Women with birth defects have normal babies a surprisingly high 96 percent of the time, Norwegian researchers reported today in the New England Journal of Medicine.

Since many birth defects are at least partly genetic, researchers expected to find more of them among babies whose mothers had defects.

Instead, they found that birth defects were seen in 3.8 percent of babies whose mothers had birth defects vs. 2.4 percent of those born to normal mothers.

``It's not the usual finding of everything looks dark for that family,'' said researcher Rolv Skjaerven of the University of Bergen.

The findings are reassuring and fill a major gap in knowledge for experts who counsel couples on genetic risks, said Dr. Donald Mattison of Chicago, medical director for the March of Dimes.

``While there is an increased risk, it's at a level many people might feel comfortable with _ not a huge risk overall,'' he said.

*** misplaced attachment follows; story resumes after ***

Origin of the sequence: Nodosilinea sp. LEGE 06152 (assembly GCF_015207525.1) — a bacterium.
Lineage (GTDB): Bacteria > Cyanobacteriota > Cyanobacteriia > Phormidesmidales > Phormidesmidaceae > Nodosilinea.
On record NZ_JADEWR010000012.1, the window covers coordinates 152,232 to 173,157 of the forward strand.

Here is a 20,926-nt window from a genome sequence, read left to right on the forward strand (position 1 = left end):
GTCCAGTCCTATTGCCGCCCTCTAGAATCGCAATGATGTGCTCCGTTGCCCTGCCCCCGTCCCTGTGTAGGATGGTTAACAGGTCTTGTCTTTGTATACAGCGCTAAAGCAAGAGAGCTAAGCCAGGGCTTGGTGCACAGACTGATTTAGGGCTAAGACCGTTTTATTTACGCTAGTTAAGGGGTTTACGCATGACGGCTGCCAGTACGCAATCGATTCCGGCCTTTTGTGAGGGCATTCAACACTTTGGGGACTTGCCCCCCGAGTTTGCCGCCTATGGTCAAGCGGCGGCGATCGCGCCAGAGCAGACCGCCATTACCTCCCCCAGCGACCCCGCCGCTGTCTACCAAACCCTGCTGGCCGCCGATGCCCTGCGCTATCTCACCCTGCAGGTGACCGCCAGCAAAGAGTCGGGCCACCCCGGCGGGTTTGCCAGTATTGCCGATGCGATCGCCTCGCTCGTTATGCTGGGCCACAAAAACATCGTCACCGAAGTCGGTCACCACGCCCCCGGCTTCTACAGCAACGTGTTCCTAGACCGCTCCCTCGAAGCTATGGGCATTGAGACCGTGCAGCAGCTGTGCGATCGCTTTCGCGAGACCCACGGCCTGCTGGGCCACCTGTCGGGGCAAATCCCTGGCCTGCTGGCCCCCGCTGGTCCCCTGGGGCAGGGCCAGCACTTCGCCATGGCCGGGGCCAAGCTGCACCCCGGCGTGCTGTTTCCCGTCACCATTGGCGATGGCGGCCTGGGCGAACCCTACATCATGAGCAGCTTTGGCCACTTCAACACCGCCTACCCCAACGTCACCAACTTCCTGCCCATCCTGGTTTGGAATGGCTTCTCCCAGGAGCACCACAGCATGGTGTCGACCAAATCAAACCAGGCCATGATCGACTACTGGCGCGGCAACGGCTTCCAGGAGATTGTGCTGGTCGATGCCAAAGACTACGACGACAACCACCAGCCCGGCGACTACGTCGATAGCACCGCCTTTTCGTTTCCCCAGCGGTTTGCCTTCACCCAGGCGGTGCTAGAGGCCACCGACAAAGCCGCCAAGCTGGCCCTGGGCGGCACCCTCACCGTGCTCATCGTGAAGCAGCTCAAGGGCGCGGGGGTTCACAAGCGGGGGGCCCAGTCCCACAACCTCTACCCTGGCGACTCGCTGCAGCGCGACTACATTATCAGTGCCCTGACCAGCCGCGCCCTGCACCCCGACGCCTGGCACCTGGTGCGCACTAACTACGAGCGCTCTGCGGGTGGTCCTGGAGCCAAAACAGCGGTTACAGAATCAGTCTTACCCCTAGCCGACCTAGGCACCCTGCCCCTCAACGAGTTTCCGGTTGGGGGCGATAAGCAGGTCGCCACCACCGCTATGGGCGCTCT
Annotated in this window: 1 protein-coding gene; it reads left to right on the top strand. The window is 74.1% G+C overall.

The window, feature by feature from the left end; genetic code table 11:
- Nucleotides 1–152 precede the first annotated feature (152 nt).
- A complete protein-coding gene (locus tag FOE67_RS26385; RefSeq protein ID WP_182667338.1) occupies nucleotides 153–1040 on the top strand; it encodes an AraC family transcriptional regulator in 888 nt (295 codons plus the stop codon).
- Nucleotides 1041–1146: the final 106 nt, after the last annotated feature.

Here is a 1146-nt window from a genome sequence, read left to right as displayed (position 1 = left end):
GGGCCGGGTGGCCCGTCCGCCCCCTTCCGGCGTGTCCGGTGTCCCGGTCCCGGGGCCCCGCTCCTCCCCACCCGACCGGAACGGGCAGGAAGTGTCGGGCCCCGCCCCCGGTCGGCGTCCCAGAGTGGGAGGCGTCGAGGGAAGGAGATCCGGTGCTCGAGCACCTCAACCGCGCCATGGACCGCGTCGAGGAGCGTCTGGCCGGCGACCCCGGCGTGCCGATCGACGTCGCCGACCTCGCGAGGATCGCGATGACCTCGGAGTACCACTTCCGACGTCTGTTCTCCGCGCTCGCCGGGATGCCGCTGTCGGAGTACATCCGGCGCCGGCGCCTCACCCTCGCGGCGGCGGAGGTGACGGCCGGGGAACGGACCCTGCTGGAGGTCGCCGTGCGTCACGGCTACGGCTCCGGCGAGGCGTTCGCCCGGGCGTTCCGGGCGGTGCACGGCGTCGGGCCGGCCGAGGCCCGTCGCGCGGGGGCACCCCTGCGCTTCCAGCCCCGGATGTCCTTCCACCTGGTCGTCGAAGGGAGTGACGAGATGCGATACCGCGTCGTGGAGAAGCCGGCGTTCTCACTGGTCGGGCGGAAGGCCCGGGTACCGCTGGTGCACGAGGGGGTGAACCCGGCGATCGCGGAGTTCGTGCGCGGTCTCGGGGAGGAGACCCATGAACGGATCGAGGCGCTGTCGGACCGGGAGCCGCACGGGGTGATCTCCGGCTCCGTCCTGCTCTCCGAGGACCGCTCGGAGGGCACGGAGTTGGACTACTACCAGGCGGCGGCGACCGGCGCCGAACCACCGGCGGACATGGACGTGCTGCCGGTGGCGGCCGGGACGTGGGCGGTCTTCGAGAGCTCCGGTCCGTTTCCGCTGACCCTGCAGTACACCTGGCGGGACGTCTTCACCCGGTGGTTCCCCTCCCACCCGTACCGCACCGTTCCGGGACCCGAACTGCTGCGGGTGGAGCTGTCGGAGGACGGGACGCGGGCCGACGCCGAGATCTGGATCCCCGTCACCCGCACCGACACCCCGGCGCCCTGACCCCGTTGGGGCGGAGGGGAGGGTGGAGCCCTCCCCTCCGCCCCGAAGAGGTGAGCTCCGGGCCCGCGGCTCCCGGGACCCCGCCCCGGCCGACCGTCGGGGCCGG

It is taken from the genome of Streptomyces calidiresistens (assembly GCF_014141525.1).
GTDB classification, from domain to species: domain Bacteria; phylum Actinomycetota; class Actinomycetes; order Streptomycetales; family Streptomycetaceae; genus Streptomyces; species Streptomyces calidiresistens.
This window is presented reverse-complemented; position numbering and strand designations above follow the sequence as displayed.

The study looked at survival and childbearing rates for nearly 460,000 females born between 1967 and 1982 in Norway, which maintains a national registry that lists birth defects found in the baby's first five days.

The findings mean that mothers with birth defects are 60 percent more likely than other women to have children with birth defects. But the overall risk of children with birth defects is very small to begin with.

When there are defects, they are often the same ones that the mothers have, the study found.

More than half of the 1,100 mothers with birth defects had relatively minor ones, such as a clubfoot or a cleft lip or palate. Females with severe defects often do not make it to adulthood, and those who are survive are less likely than other women to have children.

Skjaerven said he was surprised that the figures were so low. A 1994 study found that if one child in a family had a birth defect, the next baby was 7.6 times more likely than normal to have the same defect, and 1.5 times as likely to have other problems.